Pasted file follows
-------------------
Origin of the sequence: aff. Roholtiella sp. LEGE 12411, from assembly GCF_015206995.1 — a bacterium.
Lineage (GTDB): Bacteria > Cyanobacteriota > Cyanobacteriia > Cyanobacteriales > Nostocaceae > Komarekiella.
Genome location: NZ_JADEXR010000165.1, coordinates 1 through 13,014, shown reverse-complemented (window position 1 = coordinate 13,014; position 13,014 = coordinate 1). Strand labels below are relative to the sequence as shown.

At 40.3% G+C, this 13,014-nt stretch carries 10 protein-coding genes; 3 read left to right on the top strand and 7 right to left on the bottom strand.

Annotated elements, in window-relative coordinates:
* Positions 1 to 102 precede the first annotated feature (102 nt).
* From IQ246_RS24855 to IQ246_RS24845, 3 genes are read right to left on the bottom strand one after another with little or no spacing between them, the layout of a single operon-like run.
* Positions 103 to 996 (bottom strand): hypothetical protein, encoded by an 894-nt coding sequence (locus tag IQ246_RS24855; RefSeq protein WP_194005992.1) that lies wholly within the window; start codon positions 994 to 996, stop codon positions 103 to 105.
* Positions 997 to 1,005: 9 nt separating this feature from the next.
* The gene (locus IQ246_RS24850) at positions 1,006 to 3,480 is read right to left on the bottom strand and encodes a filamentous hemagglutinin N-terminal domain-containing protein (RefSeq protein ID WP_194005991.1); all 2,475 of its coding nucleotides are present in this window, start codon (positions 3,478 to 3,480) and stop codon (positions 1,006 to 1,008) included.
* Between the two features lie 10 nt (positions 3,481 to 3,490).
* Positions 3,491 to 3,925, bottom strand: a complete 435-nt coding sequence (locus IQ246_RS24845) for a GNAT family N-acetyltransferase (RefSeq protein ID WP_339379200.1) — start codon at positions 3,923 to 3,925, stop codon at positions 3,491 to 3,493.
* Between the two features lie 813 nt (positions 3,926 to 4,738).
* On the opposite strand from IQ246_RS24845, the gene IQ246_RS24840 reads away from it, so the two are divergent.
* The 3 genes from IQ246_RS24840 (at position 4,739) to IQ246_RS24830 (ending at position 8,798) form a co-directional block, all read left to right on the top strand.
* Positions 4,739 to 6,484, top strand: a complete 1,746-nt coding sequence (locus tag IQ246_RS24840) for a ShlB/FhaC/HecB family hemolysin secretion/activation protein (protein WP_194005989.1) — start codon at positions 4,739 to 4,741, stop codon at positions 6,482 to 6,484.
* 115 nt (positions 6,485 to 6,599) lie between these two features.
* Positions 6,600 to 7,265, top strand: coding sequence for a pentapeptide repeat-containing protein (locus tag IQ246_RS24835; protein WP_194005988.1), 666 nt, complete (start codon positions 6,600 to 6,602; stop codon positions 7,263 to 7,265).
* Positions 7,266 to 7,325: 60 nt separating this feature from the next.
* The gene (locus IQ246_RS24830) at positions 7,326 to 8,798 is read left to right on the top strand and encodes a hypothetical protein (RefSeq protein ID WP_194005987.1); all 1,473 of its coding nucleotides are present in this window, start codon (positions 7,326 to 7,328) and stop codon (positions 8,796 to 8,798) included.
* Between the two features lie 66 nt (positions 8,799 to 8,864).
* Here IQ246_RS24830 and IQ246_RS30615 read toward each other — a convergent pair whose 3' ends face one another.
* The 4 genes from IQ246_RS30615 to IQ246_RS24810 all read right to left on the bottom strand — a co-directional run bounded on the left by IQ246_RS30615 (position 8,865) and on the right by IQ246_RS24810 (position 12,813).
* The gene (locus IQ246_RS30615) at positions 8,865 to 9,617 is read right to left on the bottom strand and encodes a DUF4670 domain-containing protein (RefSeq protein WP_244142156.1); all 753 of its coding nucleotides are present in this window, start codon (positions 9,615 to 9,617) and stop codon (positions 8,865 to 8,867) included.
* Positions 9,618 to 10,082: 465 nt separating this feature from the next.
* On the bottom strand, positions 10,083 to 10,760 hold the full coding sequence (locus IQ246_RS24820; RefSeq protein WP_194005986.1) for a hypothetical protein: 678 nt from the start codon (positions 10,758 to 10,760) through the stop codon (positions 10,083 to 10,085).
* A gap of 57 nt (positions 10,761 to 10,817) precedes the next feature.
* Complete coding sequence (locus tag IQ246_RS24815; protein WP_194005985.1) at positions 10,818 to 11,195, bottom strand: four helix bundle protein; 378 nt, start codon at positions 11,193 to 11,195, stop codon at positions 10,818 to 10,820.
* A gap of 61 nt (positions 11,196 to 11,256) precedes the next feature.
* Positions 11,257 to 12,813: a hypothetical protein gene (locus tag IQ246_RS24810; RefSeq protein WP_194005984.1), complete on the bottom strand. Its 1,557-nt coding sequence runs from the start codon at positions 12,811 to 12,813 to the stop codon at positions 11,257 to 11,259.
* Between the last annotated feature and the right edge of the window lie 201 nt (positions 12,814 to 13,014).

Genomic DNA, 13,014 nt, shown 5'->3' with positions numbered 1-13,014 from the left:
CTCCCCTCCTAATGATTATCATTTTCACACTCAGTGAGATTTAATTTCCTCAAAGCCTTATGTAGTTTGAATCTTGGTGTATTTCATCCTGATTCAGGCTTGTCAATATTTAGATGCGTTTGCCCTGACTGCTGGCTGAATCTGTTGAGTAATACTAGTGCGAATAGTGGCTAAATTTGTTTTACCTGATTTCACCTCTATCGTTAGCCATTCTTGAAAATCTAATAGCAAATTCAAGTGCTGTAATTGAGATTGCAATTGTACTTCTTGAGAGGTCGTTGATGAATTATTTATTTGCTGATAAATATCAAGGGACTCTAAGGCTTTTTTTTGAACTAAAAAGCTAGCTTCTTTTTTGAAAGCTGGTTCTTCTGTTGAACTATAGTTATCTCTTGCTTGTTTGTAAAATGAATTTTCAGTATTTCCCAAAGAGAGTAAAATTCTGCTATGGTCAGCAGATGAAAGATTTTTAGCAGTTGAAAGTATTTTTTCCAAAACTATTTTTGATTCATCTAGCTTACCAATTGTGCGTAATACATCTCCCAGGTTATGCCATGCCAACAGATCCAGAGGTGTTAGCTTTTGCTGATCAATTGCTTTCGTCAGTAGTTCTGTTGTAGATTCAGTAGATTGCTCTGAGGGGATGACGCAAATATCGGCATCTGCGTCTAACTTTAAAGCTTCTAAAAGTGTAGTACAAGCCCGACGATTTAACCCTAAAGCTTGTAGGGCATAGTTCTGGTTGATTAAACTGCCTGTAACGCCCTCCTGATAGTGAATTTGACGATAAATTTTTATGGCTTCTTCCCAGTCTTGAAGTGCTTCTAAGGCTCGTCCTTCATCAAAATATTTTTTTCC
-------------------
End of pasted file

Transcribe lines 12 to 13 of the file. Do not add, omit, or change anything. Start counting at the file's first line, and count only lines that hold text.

* Positions 3,491 to 3,925, bottom strand: a complete 435-nt coding sequence (locus IQ246_RS24845) for a GNAT family N-acetyltransferase (RefSeq protein ID WP_339379200.1) — start codon at positions 3,923 to 3,925, stop codon at positions 3,491 to 3,493.
* Between the two features lie 813 nt (positions 3,926 to 4,738).